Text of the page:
In today's high pressure college basketball environment, you'll be unlikely to find a 6-8 center averaging 1.6 points and 2.1 rebounds and suggest he'll be in the NBA two years afterwards. Yet, you'll be unlikely to find the heart and hustle of a Don Reid, one of Georgetown's hardest working players of any era.
Reid arrived at Georgetown a bonafide project, at 6-8, he averaged only 10 points a game in high school. In his first five games at Georgetown, he shot 1-10 from the field. Reid never gave up, however, improving his shooting to nearly 60% the rest of the season. Starting ten games as a power forward alongside Alonzo Mourning, Reid struggled offensively and was benched in place of Brian Kelly midway in the 1991-92 season, finishing with 11 points in his final 14 games. For his sophomore year, Reid was second string to Othella Harrington, with no starts and another 1.6 point per game effort. Again, he did not give up.
In 1993, Reid's off-season work convinced coach John Thompson to start him at center and move Harrington to power forward, and Reid responded. An 11 point, 10 rebound game versus Memphis State was an early highlight of the 1993-94 season, one of five double digit rebounding efforts that season. His 15 points and 11 rebounds against Villanova was a season high, matched with a 15 point seven rebound effort against Illinois in the 1994 NCAA's.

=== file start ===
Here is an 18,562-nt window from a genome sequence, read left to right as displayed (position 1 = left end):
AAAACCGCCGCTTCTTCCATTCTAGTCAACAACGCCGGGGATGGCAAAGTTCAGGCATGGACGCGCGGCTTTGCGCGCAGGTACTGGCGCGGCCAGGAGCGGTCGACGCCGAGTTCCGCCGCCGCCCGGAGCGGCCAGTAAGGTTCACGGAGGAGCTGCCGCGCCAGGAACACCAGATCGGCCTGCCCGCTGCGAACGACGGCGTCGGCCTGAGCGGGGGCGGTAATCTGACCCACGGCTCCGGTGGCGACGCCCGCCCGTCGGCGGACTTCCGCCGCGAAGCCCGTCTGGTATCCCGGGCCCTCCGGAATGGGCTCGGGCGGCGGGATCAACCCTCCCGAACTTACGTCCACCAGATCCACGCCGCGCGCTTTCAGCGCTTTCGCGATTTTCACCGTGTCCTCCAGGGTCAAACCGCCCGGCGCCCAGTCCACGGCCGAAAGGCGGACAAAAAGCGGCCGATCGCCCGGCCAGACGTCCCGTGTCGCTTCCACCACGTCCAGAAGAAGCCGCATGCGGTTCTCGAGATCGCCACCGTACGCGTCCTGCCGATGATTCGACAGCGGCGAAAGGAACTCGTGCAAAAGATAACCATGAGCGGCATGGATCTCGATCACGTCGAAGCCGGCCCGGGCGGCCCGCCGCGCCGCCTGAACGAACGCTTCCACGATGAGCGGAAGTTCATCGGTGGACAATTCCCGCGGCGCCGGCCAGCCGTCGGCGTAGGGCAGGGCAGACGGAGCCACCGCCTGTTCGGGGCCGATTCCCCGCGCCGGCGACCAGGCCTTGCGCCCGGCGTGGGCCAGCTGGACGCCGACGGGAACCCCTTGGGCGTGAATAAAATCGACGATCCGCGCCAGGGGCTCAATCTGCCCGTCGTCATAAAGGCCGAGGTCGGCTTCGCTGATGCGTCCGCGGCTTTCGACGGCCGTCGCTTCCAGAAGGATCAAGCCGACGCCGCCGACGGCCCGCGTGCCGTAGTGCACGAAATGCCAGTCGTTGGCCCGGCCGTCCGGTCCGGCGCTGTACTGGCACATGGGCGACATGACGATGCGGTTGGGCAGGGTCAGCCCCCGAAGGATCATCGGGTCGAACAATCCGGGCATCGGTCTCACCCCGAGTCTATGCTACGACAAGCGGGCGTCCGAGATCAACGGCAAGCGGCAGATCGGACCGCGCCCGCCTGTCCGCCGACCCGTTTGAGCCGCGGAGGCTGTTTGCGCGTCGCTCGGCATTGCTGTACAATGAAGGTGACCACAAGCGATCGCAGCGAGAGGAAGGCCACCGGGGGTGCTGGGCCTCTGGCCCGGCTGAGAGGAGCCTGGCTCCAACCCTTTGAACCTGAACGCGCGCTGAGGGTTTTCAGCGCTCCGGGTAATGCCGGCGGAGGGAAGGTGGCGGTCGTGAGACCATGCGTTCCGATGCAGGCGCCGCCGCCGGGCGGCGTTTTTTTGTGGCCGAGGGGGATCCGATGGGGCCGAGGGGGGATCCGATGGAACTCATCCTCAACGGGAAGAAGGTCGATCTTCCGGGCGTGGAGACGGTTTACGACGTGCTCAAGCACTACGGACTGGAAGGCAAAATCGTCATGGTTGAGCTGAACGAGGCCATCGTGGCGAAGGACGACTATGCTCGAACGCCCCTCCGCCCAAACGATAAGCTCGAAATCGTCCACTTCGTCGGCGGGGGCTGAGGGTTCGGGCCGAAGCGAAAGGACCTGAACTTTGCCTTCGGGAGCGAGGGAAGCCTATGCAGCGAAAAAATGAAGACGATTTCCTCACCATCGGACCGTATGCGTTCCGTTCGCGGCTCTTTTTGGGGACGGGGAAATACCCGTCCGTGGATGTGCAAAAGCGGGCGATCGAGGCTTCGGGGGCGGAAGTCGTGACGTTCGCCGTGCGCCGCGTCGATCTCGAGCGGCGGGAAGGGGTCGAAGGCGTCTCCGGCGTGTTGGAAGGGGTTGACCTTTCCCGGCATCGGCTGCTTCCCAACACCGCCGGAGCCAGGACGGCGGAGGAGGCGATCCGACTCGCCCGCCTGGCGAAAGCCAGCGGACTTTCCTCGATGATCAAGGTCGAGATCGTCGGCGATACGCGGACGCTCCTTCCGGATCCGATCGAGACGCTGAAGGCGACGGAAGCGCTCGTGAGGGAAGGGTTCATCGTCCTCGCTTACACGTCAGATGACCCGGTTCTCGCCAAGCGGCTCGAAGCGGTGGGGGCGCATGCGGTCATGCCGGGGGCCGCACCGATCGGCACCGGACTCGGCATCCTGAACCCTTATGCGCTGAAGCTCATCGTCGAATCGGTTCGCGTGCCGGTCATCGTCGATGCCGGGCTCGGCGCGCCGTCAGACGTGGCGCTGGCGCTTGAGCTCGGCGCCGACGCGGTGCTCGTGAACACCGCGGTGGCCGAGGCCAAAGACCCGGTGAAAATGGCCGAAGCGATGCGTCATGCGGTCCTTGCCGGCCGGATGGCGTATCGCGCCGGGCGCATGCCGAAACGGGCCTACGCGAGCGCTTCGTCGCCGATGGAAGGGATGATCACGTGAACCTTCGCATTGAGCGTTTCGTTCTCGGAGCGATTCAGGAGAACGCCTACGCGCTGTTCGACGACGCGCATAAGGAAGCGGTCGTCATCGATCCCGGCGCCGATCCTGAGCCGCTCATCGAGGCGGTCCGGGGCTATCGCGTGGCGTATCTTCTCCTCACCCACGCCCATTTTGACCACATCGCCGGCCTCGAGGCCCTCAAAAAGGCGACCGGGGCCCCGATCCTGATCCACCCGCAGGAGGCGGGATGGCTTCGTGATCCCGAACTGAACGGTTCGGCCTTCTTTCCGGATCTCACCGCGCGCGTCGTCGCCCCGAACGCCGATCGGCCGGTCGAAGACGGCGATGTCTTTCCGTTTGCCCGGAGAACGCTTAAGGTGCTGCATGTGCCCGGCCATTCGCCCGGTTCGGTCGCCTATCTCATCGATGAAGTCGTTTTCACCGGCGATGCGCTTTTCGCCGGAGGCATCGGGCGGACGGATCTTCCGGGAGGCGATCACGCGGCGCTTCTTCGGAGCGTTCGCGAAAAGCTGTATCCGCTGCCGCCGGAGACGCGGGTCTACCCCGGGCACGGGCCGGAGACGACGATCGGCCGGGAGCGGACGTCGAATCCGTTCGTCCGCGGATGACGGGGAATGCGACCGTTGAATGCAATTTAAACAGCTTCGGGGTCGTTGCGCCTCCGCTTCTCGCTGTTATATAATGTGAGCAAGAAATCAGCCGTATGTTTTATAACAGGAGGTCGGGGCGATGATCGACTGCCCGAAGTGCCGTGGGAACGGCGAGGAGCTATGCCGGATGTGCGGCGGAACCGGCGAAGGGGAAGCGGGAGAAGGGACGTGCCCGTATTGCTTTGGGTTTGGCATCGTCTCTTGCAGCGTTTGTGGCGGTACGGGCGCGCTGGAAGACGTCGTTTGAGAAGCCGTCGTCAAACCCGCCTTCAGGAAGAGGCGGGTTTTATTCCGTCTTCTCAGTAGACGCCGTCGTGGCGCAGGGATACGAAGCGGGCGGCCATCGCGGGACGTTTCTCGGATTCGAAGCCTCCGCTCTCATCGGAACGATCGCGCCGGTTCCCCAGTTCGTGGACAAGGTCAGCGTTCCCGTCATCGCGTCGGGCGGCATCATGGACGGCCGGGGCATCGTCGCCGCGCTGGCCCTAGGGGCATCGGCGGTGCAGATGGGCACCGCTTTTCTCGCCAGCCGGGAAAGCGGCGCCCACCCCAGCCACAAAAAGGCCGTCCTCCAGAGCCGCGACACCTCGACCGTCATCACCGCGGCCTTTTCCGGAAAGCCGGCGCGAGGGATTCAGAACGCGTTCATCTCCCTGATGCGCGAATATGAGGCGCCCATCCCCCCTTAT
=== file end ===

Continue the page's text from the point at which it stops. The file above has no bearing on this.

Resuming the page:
Reid led the team in scoring during just one game in 1994-95, a 21 point effort versus Morgan State. Nonetheless, Reid always seemed to be in the right place at the right time, none more so than on March 19, 1995 in the second round of the NCAA's.
Georgetown had five straight second round losses entering the game versus Weber State, and appeared to be heading for a sixth when it fouled Weber's leading scorer with :08 to play and a tie score. Off the missed free throw, freshman Allen Iverson raced down the court for a chance to win the game in regulation. Iverson's shot was short, but Reid was in position to grab the errant shot and lay it up at the buzzer, the first last-second win for the Hoyas in seven years.
Four days later, North Carolina ended the Hoyas' 1994-95 season and presumably, the career of Don Reid. To the surprise of many, Reid was selected with the 58th and last pick in the NBA draft, a pick dubbed in some pro drafts as irrelevant.
Not to Don Reid.
"This kid is a find, I'm telling you," said NBA great Joe Dumars following the draft. "And if he's not, I'll eat every word I'm telling you."
The last pick of the draft, Reid made the Pistons' team that fall. "Players came to me and said, 'we need him in the starting lineup because of what he brings to this team'", said head coach Doug Collins. "For a 6-8 rookie to start [at center] in the NBA, you have to be a special player."
Don Reid again exceeded expectations--he played seven years in the NBA, with a torn Achilles tendon ending his career in the 2002-03 exhibition season. Much like his play at Georgetown, Reid was known in the NBA not for his scoring average (3.6 ppg) but for his mental toughness, and was named to the Pistons' All-Time Top 100 list at the conclusion of his pro career.